Results: Pathogenic and benign variants were analyzed in a subset of 152 previously BRCA-genotyped samples, yielding an analytical sensitivity and specificity of 100%. Following automation, blind analysis of 65 in-house samples and 267 Norwegian samples correctly identified all true-positive variants (>3000), with no false positives. Consequent to process optimization, turnaround times were reduced by 60% to currently 10-15 days. Copy number variants were detected with an analytical sensitivity of 100% and an analytical specificity of 88%.

Conclusions: smMIP-based genetic testing enables automated and reliable analysis of the coding sequences of BRCA1 and BRCA2. The use of single-molecule tags, double-tiled targeted enrichment, and capturing and sequencing in duplo, in combination with automated library preparation and data analysis, results in a robust process and reduces routine turnaround times. Furthermore, smMIP-based copy number variation analysis could make independent copy number variation tools like multiplex ligation-dependent probes amplification dispensable.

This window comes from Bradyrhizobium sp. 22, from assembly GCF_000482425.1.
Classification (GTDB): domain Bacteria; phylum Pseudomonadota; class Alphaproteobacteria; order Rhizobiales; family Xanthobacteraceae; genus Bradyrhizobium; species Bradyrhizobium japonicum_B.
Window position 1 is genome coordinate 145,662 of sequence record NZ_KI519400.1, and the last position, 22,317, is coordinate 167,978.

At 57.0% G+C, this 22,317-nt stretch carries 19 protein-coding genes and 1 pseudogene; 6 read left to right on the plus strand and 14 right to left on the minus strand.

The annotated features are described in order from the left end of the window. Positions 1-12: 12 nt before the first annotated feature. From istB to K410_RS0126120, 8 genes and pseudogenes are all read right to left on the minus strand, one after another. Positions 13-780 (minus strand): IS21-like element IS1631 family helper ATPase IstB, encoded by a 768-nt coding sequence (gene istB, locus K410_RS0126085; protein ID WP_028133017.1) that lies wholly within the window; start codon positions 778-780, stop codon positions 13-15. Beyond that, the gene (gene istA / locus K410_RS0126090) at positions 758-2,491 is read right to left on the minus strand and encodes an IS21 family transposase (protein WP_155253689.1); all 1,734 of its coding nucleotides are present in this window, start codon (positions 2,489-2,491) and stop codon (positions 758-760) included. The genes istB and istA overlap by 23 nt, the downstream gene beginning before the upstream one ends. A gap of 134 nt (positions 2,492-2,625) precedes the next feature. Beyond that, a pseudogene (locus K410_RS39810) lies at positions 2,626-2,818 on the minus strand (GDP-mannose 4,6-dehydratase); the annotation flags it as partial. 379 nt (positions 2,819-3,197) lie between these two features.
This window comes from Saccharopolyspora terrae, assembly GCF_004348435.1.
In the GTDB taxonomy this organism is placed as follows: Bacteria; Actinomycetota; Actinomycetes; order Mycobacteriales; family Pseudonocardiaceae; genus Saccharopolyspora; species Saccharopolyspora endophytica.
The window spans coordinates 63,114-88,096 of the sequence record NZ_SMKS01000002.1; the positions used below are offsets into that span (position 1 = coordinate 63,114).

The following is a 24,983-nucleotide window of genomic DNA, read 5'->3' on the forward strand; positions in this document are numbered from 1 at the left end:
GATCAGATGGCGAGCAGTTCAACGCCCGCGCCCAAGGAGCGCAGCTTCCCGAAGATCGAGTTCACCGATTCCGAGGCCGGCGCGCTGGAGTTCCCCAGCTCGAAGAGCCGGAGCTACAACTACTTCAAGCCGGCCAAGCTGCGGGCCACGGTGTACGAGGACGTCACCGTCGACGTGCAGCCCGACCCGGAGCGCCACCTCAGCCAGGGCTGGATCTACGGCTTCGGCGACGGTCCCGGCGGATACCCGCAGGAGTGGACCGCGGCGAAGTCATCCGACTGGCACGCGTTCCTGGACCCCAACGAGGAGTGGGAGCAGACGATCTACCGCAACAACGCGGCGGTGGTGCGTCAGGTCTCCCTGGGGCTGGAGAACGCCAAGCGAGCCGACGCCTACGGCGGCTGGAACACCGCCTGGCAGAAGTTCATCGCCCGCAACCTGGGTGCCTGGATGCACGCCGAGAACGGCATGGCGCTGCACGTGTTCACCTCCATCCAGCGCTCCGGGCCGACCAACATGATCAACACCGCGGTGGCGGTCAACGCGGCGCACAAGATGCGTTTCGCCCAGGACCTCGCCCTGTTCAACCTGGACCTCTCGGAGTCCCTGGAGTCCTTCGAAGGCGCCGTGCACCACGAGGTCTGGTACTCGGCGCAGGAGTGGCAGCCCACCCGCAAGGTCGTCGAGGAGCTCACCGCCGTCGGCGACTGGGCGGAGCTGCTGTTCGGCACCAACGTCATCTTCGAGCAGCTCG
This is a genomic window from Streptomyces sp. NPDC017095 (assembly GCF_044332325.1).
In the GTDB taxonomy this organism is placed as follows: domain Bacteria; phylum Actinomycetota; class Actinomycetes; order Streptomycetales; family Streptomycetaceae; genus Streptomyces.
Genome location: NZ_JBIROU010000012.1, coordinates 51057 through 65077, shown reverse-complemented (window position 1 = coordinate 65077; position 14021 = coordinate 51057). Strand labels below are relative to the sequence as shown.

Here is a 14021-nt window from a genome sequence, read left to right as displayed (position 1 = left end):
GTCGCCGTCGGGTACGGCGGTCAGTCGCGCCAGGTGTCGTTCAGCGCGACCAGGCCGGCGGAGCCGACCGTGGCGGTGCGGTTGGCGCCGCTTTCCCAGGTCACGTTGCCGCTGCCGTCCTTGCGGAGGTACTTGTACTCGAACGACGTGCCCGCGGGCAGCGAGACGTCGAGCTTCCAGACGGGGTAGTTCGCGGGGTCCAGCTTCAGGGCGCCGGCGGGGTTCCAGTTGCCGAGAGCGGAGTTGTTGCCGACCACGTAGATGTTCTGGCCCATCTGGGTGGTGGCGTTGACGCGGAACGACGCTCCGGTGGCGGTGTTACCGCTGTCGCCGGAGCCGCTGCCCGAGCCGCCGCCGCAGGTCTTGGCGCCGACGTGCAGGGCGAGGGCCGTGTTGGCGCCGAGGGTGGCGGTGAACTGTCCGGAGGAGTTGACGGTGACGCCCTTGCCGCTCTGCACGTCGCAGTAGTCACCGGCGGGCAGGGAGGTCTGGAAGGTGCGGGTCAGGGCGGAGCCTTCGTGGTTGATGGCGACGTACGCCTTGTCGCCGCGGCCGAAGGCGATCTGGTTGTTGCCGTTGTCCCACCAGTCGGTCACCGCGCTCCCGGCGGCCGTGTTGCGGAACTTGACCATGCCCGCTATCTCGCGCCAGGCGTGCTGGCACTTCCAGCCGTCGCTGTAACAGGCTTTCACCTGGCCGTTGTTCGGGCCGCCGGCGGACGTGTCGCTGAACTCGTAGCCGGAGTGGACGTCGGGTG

View Article and Find Full Text PDF

Download full-text PDF

Source
http://dx.doi.org/10.1373/clinchem.2016.263897DOI Listing
February 2017

Truncating de novo mutations in the Krüppel-type zinc-finger gene ZNF148 in patients with corpus callosum defects, developmental delay, short stature, and dysmorphisms.

Genome Med 2016 12 13;8(1):131. Epub 2016 Dec 13.

Department of Clinical Genetics, Maastricht University Medical Center (MUMC+), PO Box 5800, 6202, AZ, Maastricht, The Netherlands.

Background: Krüppel-type zinc finger genes (ZNF) constitute a large yet relatively poorly characterized gene family. ZNF genes encode proteins that recognize specific DNA motifs in gene promotors. They act as transcriptional co-activators or -repressors via interaction with chromatin remodeling proteins and other transcription factors. Only few ZNF genes are currently linked to human disorders and identification of ZNF gene-associated human diseases may help understand their function. Here we provide genetic, statistical, and clinical evidence to support association of ZNF148 with a new intellectual disability (ID) syndrome disorder.

Methods: Routine diagnostic exome sequencing data were obtained from 2172 patients with ID and/or multiple congenital anomalies.